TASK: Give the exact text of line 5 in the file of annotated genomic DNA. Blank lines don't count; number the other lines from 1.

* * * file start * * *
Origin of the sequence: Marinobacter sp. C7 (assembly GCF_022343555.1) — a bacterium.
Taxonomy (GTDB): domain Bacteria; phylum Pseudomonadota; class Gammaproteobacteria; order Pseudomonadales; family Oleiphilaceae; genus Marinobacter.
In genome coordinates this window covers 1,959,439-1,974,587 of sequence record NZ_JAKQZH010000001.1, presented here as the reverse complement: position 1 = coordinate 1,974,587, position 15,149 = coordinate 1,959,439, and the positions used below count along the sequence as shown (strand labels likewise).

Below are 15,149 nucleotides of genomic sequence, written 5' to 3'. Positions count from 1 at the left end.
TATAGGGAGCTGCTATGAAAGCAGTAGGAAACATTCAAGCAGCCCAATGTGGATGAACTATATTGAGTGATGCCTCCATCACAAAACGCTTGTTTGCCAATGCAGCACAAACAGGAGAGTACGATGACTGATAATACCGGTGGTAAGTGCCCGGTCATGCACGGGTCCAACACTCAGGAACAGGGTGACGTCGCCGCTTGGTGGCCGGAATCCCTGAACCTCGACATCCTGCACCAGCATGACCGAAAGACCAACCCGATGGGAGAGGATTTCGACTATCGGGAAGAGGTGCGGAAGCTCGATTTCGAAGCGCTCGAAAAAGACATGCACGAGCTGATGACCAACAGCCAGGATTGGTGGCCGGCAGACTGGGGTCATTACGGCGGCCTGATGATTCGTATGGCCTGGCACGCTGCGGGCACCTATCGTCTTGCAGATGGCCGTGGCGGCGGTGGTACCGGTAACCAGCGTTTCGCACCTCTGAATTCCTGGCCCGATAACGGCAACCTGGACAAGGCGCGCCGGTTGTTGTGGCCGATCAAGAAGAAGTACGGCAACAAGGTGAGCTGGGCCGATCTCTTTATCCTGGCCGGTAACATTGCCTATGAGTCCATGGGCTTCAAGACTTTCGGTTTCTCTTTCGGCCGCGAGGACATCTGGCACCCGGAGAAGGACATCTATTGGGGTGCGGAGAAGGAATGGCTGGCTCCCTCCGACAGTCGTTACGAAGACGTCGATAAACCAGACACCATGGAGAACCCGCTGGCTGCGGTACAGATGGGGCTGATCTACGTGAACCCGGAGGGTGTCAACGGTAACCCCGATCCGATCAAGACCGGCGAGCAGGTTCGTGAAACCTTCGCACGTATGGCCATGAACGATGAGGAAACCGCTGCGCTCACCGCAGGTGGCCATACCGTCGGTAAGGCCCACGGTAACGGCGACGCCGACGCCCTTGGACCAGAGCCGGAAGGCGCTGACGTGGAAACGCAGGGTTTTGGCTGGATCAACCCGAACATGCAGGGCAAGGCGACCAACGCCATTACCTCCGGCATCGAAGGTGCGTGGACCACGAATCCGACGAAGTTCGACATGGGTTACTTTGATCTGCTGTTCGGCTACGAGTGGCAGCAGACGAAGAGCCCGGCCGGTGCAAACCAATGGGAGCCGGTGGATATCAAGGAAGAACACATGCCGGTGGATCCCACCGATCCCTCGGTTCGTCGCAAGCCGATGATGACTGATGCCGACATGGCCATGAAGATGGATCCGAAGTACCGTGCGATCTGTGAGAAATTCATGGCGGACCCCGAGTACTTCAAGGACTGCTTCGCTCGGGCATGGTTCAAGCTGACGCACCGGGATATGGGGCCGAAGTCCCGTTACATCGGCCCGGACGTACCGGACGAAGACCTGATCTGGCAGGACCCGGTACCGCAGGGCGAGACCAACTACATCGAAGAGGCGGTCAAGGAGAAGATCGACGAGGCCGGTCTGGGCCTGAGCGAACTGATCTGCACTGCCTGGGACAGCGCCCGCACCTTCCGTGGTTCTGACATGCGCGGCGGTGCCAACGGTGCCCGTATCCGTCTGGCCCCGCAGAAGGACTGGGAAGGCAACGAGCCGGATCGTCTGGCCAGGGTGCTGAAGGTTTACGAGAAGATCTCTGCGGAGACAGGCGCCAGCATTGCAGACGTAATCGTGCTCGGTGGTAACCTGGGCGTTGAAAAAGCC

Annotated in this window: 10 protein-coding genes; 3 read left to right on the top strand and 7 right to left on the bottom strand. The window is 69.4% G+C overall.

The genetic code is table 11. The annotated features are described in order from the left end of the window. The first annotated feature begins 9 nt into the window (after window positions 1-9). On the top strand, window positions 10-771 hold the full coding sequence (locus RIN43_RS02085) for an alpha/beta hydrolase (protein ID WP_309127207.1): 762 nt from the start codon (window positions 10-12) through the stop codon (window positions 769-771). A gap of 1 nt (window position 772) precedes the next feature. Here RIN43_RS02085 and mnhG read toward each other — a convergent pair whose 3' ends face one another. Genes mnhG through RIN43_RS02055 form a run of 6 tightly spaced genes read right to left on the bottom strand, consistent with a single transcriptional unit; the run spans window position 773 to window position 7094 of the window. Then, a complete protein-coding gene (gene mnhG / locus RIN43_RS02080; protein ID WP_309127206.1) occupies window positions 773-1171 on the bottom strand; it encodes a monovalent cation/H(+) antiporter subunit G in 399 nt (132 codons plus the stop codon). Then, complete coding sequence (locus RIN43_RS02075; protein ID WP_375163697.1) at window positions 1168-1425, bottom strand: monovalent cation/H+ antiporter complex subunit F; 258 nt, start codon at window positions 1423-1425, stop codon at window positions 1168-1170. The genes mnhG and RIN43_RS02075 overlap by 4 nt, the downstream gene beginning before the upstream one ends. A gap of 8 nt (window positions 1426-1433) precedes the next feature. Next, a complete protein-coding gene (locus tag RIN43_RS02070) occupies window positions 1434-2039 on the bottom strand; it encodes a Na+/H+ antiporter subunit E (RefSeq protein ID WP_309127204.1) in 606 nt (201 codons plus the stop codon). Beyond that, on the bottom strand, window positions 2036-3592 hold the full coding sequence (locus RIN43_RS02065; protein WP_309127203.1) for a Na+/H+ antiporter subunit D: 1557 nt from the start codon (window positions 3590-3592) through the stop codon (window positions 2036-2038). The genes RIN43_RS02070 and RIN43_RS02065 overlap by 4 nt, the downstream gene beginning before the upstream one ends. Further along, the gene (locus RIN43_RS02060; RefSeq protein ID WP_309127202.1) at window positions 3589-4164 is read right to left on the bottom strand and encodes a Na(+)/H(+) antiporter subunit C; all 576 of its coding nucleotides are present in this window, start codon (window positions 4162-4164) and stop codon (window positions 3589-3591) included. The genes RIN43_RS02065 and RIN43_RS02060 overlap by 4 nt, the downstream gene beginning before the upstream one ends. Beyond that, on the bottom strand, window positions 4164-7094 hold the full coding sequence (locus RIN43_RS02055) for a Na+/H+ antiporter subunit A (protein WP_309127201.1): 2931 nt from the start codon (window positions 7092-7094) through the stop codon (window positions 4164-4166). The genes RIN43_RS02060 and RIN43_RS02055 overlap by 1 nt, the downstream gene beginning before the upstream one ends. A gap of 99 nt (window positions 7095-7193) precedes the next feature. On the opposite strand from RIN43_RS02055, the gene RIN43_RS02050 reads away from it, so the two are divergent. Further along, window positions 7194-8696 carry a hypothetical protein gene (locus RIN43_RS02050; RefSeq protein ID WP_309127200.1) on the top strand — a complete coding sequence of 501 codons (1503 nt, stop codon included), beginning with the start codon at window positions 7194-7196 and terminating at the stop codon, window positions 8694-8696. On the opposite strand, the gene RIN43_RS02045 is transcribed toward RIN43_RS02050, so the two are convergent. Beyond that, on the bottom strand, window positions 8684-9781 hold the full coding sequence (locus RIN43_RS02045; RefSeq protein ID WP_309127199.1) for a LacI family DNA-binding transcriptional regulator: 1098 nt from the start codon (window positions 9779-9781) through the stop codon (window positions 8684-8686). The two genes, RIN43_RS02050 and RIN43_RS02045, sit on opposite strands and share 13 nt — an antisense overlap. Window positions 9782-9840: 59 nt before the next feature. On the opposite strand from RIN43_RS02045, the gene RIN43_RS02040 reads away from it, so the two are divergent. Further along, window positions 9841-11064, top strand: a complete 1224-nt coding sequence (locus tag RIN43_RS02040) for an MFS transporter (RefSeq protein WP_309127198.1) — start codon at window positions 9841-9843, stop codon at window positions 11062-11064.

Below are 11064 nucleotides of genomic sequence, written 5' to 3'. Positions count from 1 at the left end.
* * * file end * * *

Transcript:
TATAGGGAGCTGCTATGAAAGCAGTAGGAAACATTCAAGCAGCCCAATGTGGATGAACTATATTGAGTGATGCCTCCATCACAAAACGCTTGTTTGCCAATGCAGCACAAACAGGAGAGTACGATGACTGATAATACCGGTGGTAAGTGCCCGGTCATGCACGGGTCCAACACTCAGGAACAGGGTGACGTCGCCGCTTGGTGGCCGGAATCCCTGAACCTCGACATCCTGCACCAGCATGACCGAAAGACCAACCCGATGGGAGAGGATTTCGACTATCGGGAAGAGGTGCGGAAGCTCGATTTCGAAGCGCTCGAAAAAGACATGCACGAGCTGATGACCAACAGCCAGGATTGGTGGCCGGCAGACTGGGGTCATTACGGCGGCCTGATGATTCGTATGGCCTGGCACGCTGCGGGCACCTATCGTCTTGCAGATGGCCGTGGCGGCGGTGGTACCGGTAACCAGCGTTTCGCACCTCTGAATTCCTGGCCCGATAACGGCAACCTGGACAAGGCGCGCCGGTTGTTGTGGCCGATCAAGAAGAAGTACGGCAACAAGGTGAGCTGGGCCGATCTCTTTATCCTGGCCGGTAACATTGCCTATGAGTCCATGGGCTTCAAGACTTTCGGTTTCTCTTTCGGCCGCGAGGACATCTGGCACCCGGAGAAGGACATCTATTGGGGTGCGGAGAAGGAATGGCTGGCTCCCTCCGACAGTCGTTACGAAGACGTCGATAAACCAGACACCATGGAGAACCCGCTGGCTGCGGTACAGATGGGGCTGATCTACGTGAACCCGGAGGGTGTCAACGGTAACCCCGATCCGATCAAGACCGGCGAGCAGGTTCGTGAAACCTTCGCACGTATGGCCATGAACGATGAGGAAACCGCTGCGCTCACCGCAGGTGGCCATACCGTCGGTAAGGCCCACGGTAACGGCGACGCCGACGCCCTTGGACCAGAGCCGGAAGGCGCTGACGTGGAAACGCAGGGTTTTGGCTGGATCAACCCGAACATGCAGGGCAAGGCGACCAACGCCATTACCTCCGGCATCGAAGGTGCGTGGACCACGAATCCGACGAAGTTCGACATGGGTTACTTTGATCTGCTGTTCGGCTACGAGTGGCAGCAGACGAAGAGCCCGGCCGGTGCAAACCAATGGGAGCCGGTGGATATCAAGGAAGAACACATGCCGGTGGATCCCACCGATCCCTCGGTTCGTCGCAAGCCGATGATGACTGATGCCGACATGGCCATGAAGATGGATCCGAAGTACCGTGCGATCTGTGAGAAATTCATGGCGGACCCCGAGTACTTCAAGGACTGCTTCGCTCGGGCATGGTTCAAGCTGACGCACCGGGATATGGGGCCGAAGTCCCGTTACATCGGCCCGGACGTACCGGACGAAGACCTGATCTGGCAGGACCCGGTACCGCAGGGCGAGACCAACTACATCGAAGAGGCGGTCAAGGAGAAGATCGACGAGGCCGGTCTGGGCCTGAGCGAACTGATCTGCACTGCCTGGGACAGCGCCCGCACCTTCCGTGGTTCTGACATGCGCGGCGGTGCCAACGGTGCCCGTATCCGTCTGGCCCCGCAGAAGGACTGGGAAGGCAACGAGCCGGATCGTCTGGCCAGGGTGCTGAAGGTTTACGAGAAGATCTCTGCGGAGACAGGCGCCAGCATTGCAGACGTAATCGTGCTCGGTGGTAACCTGGGCGTTGAAAAAGCC